The New York Times recently had an article entitled "Money Woes Can Be Early Clue To Alzheimers" which is a case study on why early estate planning and having powers of attorney in place before there are competency issues is important -- especially to avoid later charges of undue influence and competency. It also raises the issue, however, of “What do we mean when we say someone has enough decision-making capacity to be ‘competent’?" The issue promises to become even more complicated as researchers and doctors diagnose Alzheimer’s earlier and earlier.
The article notes that the Financial Industry Regulatory Authority, the largest nongovernmental regulator for securities firms doing business in the United States, recently met with individual financial services companies and the Alzheimer's Association to formulate guidelines on how to deal with clients who have trouble remembering and reasoning, a problem that is not new but is increasing as the population ages.
On one hand, it is generally agreed that decisions by a competent adult should be respected. On the other hand, if new brain scans and other methods show signs that a person is developing dementia, does that mean the patient should be watched, or that there should be limits on his or her abilities to make financial or legal decisions?
The article cites experts who say confusion over money and finances is perhaps the most important and most predictable early functional change as people descend into dementia. For lawyers, the main question is at what point a client lacks the capacity to execute a will, trust or other document, and who decides when that point has been reached. And if a lawyer lets a client go ahead, will the document be challenged?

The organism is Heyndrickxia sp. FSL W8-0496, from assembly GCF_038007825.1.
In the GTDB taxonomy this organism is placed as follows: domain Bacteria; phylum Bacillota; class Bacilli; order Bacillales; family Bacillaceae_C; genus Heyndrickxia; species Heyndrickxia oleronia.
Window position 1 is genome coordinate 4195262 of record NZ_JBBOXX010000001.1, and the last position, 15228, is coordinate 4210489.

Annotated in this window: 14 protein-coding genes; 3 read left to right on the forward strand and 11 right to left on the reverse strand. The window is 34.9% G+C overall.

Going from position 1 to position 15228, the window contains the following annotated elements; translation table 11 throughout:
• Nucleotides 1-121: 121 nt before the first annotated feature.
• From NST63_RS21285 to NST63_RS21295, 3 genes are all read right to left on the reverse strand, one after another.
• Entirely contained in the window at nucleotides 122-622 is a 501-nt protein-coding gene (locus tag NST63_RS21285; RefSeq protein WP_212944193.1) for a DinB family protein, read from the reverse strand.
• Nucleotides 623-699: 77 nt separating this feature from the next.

The American Bar Association's Commission on Law and Aging created guidelines on this issue in 2005 entitled "Assessment of Older Adults With Diminished Capacity." The guidelines that include warning signs of diminished capacity, like memory loss and problems communicating and doing calculations. The guidelines instruct lawyers to look at the legal requirements for capacity in specific situations, like making a gift. Courts are always struggling to come up with principles and definitions of capacity and definitions of capacity vary among the states.
With respect to probate, Hank Moravec has over 20 years' experience as one of the best Los Angeles probate attorneys and Los Angeles probate litigation attorneys and is available should you need legal advice regarding your own or a family member's situation. For a consultation, You can e-mail Hank Moravec at email@example.com or call him at (626) 793-3210 or (818) 769-4221 to request a consultation.
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